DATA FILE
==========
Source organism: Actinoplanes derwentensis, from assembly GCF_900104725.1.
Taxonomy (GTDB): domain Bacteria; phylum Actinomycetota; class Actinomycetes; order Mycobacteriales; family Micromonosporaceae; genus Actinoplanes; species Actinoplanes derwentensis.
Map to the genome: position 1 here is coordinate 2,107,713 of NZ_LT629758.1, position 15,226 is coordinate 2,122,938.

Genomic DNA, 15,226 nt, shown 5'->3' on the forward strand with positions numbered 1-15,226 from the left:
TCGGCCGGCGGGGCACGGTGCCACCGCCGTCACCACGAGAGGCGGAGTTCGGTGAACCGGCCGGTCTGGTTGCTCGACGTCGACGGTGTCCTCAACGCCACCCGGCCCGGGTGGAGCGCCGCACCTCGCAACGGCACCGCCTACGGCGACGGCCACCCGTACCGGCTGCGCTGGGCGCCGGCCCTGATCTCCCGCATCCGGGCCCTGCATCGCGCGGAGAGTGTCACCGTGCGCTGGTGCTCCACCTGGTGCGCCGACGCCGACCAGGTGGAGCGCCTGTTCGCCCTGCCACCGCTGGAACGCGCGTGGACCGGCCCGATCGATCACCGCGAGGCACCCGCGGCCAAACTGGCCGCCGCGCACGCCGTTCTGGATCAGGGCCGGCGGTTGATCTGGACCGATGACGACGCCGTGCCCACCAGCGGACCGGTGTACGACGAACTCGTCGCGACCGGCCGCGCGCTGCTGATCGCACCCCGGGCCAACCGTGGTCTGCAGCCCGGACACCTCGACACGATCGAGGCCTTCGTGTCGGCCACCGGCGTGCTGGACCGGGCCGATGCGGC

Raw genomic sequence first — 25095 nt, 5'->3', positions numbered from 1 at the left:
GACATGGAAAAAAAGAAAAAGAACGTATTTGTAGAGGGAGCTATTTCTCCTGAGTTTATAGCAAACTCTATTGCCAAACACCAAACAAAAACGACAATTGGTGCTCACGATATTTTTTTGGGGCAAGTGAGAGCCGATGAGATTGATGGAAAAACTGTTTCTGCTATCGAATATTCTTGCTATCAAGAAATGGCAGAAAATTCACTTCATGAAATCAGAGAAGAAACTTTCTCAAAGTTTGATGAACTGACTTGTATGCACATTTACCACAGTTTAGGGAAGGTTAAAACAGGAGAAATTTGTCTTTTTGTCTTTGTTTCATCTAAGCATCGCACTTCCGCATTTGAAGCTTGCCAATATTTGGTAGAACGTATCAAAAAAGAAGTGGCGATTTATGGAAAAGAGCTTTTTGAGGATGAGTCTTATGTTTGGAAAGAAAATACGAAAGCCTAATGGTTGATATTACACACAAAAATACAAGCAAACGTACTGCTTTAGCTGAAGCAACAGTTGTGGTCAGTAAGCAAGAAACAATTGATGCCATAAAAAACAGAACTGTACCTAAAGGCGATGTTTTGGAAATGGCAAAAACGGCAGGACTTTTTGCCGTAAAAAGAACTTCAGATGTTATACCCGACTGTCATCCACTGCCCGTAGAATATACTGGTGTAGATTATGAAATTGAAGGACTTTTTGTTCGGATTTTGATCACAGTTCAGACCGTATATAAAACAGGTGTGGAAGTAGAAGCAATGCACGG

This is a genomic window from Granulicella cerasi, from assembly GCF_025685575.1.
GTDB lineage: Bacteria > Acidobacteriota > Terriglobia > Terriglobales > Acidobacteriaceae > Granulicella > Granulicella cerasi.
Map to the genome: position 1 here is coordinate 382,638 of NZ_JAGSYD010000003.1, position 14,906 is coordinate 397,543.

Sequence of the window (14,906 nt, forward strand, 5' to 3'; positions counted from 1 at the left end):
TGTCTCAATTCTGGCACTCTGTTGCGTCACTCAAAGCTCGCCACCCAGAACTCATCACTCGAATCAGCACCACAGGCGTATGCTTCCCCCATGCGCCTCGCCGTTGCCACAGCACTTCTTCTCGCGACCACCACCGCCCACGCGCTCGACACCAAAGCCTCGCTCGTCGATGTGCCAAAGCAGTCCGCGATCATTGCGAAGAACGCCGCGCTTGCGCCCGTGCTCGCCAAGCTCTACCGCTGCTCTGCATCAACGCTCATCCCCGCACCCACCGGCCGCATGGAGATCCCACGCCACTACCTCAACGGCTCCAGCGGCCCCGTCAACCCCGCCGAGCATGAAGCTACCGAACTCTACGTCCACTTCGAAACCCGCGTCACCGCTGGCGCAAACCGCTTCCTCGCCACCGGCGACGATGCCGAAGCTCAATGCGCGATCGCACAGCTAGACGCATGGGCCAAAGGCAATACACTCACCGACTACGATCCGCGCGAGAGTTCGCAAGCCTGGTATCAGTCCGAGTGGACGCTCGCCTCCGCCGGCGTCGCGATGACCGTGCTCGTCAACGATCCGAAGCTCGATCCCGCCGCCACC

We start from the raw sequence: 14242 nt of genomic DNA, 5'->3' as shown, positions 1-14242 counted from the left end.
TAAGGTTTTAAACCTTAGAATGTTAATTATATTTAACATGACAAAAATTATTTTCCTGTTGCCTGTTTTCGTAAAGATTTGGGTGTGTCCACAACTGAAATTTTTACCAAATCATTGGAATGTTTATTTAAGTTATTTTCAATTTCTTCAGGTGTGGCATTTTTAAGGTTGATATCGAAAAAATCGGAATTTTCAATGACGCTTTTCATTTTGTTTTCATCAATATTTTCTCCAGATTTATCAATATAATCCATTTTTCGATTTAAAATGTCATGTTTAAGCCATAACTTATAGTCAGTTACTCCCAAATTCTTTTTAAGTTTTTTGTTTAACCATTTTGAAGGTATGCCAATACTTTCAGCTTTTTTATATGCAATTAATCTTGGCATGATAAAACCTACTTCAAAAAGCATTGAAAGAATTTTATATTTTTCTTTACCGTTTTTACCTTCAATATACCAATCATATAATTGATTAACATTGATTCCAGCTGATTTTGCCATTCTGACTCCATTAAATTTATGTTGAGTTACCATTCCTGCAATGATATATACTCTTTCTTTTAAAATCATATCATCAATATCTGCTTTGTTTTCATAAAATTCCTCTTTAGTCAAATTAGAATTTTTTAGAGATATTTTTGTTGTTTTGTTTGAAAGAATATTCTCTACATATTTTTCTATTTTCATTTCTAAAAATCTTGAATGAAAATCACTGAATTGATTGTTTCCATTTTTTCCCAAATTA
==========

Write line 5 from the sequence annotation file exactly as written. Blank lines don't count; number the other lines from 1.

TCGGCCGGCGGGGCACGGTGCCACCGCCGTCACCACGAGAGGCGGAGTTCGGTGAACCGGCCGGTCTGGTTGCTCGACGTCGACGGTGTCCTCAACGCCACCCGGCCCGGGTGGAGCGCCGCACCTCGCAACGGCACCGCCTACGGCGACGGCCACCCGTACCGGCTGCGCTGGGCGCCGGCCCTGATCTCCCGCATCCGGGCCCTGCATCGCGCGGAGAGTGTCACCGTGCGCTGGTGCTCCACCTGGTGCGCCGACGCCGACCAGGTGGAGCGCCTGTTCGCCCTGCCACCGCTGGAACGCGCGTGGACCGGCCCGATCGATCACCGCGAGGCACCCGCGGCCAAACTGGCCGCCGCGCACGCCGTTCTGGATCAGGGCCGGCGGTTGATCTGGACCGATGACGACGCCGTGCCCACCAGCGGACCGGTGTACGACGAACTCGTCGCGACCGGCCGCGCGCTGCTGATCGCACCCCGGGCCAACCGTGGTCTGCAGCCCGGACACCTCGACACGATCGAGGCCTTCGTGTCGGCCACCGGCGTGCTGGACCGGGCCGATGCGGC